The mortality rate of “The Great Epizootic” is estimated at no higher than 10 percent, but it likely could have been lower were it not for the great economic pressures to resist giving adequate rest. It appears that most casualties were very old, or had been overworked. The reality is sad in retrospect, but we might excuse some of it due to just how important the horse was to everyday life in the 19th Century.


Wedding Photography by Spiering Photography

John Connolly has served as the George L. Ohrstrom, Jr. Librarian at the National Sporting Library & Museum (NSLM) since early 2014. He is responsible for the care of the Library collections, including books, magazines, photographs, diaries, letters, and much more. The NSLM collections span over 350 years of the history of equestrian sport, as well as fly fishing, wing shooting, and other field sports. Have a question? Contact John by e-mail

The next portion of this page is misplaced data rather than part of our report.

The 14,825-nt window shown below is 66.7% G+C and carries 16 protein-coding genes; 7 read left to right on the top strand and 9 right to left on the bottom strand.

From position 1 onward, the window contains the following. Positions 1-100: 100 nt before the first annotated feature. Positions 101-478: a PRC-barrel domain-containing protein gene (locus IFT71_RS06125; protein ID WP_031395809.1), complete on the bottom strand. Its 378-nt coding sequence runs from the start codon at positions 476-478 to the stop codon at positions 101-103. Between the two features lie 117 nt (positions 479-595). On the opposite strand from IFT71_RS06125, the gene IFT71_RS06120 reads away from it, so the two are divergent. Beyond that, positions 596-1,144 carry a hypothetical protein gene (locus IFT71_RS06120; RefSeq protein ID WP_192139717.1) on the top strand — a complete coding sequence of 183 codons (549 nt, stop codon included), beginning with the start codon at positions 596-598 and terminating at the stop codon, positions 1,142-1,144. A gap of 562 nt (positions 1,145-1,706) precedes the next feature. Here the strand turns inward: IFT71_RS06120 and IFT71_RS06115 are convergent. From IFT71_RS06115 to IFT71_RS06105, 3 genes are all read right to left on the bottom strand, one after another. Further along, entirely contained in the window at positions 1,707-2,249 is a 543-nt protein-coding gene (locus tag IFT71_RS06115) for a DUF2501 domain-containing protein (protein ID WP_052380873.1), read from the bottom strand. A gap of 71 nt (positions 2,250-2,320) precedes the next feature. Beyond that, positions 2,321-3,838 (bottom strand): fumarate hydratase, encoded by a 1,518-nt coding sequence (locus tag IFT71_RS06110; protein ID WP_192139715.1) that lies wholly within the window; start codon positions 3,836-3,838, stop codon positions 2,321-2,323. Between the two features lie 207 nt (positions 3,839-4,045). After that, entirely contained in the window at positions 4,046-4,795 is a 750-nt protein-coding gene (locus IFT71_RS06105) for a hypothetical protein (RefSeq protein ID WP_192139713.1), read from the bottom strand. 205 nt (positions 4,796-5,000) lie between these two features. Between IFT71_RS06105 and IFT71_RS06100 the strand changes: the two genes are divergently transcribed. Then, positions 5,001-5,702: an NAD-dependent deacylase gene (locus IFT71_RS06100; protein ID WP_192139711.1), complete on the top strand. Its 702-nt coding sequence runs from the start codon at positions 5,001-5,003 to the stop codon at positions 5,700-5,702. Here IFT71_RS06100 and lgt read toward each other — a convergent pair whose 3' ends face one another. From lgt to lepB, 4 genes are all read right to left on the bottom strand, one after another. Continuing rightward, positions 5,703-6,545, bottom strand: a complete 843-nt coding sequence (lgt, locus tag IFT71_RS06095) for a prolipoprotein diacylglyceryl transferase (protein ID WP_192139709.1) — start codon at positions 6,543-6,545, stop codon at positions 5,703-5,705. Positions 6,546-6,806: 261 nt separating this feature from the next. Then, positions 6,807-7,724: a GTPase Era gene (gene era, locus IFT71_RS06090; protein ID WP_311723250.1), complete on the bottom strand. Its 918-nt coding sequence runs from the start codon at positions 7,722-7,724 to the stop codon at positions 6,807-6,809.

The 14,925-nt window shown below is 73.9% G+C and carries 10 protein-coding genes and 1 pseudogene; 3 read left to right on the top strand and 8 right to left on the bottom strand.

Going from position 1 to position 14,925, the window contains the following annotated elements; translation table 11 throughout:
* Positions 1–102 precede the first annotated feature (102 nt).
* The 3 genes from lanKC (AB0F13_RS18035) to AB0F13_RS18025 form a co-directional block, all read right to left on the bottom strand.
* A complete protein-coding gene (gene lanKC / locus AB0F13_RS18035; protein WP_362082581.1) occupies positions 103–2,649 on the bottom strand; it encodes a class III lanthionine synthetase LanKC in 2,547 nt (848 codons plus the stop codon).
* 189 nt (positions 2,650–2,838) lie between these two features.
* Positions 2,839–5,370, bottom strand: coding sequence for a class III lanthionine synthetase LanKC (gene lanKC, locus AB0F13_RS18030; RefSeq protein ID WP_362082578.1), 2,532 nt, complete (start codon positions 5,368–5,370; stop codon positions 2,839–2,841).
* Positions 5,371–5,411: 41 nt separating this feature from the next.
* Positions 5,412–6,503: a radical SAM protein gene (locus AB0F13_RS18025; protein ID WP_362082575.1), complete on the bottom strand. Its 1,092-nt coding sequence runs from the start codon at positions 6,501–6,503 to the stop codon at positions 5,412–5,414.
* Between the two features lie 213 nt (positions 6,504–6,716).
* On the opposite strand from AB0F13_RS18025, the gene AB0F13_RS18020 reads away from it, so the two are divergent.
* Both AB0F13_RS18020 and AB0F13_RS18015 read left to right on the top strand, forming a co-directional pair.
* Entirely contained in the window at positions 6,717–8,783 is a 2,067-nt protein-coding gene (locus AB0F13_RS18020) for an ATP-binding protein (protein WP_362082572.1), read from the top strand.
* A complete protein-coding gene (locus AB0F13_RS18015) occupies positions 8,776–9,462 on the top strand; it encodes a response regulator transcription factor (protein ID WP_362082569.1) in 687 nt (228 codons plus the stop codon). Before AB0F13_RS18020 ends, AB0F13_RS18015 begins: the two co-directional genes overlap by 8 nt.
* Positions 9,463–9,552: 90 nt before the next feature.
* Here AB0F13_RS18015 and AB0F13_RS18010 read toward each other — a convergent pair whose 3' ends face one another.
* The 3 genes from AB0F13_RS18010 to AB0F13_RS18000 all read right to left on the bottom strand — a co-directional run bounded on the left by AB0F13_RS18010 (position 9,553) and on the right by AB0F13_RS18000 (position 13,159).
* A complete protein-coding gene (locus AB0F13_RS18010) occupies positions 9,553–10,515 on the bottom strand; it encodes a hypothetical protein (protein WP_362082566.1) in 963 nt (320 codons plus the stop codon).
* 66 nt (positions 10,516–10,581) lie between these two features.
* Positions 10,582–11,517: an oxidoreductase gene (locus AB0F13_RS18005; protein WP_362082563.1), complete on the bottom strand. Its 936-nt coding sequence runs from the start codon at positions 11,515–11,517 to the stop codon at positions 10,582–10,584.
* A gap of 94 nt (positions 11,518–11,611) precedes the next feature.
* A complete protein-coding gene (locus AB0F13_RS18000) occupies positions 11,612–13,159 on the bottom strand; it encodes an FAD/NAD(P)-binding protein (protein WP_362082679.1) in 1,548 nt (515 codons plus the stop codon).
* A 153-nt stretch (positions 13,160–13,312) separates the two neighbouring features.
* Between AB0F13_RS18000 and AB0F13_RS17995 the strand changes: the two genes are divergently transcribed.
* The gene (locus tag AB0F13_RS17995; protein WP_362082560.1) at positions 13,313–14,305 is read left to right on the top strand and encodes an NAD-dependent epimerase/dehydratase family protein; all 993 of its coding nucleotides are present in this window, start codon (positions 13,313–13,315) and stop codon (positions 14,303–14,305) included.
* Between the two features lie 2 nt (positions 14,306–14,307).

In a world dominated by word processors and digital publication, the treasures of the past can be uncovered in handwritten materials. The NSLM collections have many handwritten manuscripts in the F. Ambrose Clark Rare Book Room. We do our best to ensure these materials get some regular appreciation, so here is a list of five great handwritten pieces in the NSLM collection.

5. Robert Burns, The Bonie Moorhen

This poem by Robert Burns (1759-1796) was never published during the poet’s lifetime. The poem details the difficulty of tracking the “moorhen” (grouse), but in reality it’s a romantic ode to Nancy McLehose, who exchanged letters with Burns in the 1780s. McLehose was married, but estranged from her husband, and she urged Burns not to publish a poem that would surely cause social scandal for everybody involved.

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The Bonie Moorhen, Robert Burns, 1788. National Sporting Library & Museum, John H. Daniels Collection, F. Ambrose Clark Rare Book Room.